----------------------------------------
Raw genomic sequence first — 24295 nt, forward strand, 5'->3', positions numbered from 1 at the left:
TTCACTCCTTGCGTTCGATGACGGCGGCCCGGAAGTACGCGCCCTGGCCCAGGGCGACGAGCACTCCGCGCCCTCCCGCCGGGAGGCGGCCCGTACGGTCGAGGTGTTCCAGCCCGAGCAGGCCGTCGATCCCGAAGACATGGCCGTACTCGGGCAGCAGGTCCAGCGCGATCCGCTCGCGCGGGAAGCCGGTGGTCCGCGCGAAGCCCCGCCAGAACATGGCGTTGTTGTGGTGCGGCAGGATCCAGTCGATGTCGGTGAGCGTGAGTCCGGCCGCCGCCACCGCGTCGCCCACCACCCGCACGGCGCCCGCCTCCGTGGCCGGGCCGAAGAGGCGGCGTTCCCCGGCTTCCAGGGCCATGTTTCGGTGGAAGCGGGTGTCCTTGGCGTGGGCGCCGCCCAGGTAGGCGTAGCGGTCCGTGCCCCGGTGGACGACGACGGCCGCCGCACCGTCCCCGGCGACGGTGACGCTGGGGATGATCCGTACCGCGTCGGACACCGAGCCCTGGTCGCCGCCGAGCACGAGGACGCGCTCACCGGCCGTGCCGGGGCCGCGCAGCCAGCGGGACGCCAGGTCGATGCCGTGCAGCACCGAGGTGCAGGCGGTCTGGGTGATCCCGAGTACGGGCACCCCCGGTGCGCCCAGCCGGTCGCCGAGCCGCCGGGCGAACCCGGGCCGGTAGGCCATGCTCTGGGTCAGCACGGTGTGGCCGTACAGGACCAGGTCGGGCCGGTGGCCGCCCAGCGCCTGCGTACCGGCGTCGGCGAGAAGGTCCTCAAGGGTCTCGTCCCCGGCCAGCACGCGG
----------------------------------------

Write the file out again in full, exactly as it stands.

Raw genomic sequence first — 24295 nt, forward strand, 5'->3', positions numbered from 1 at the left:
TTCACTCCTTGCGTTCGATGACGGCGGCCCGGAAGTACGCGCCCTGGCCCAGGGCGACGAGCACTCCGCGCCCTCCCGCCGGGAGGCGGCCCGTACGGTCGAGGTGTTCCAGCCCGAGCAGGCCGTCGATCCCGAAGACATGGCCGTACTCGGGCAGCAGGTCCAGCGCGATCCGCTCGCGCGGGAAGCCGGTGGTCCGCGCGAAGCCCCGCCAGAACATGGCGTTGTTGTGGTGCGGCAGGATCCAGTCGATGTCGGTGAGCGTGAGTCCGGCCGCCGCCACCGCGTCGCCCACCACCCGCACGGCGCCCGCCTCCGTGGCCGGGCCGAAGAGGCGGCGTTCCCCGGCTTCCAGGGCCATGTTTCGGTGGAAGCGGGTGTCCTTGGCGTGGGCGCCGCCCAGGTAGGCGTAGCGGTCCGTGCCCCGGTGGACGACGACGGCCGCCGCACCGTCCCCGGCGACGGTGACGCTGGGGATGATCCGTACCGCGTCGGACACCGAGCCCTGGTCGCCGCCGAGCACGAGGACGCGCTCACCGGCCGTGCCGGGGCCGCGCAGCCAGCGGGACGCCAGGTCGATGCCGTGCAGCACCGAGGTGCAGGCGGTCTGGGTGATCCCGAGTACGGGCACCCCCGGTGCGCCCAGCCGGTCGCCGAGCCGCCGGGCGAACCCGGGCCGGTAGGCCATGCTCTGGGTCAGCACGGTGTGGCCGTACAGGACCAGGTCGGGCCGGTGGCCGCCCAGCGCCTGCGTACCGGCGTCGGCGAGAAGGTCCTCAAGGGTCTCGTCCCCGGCCAGCACGCGG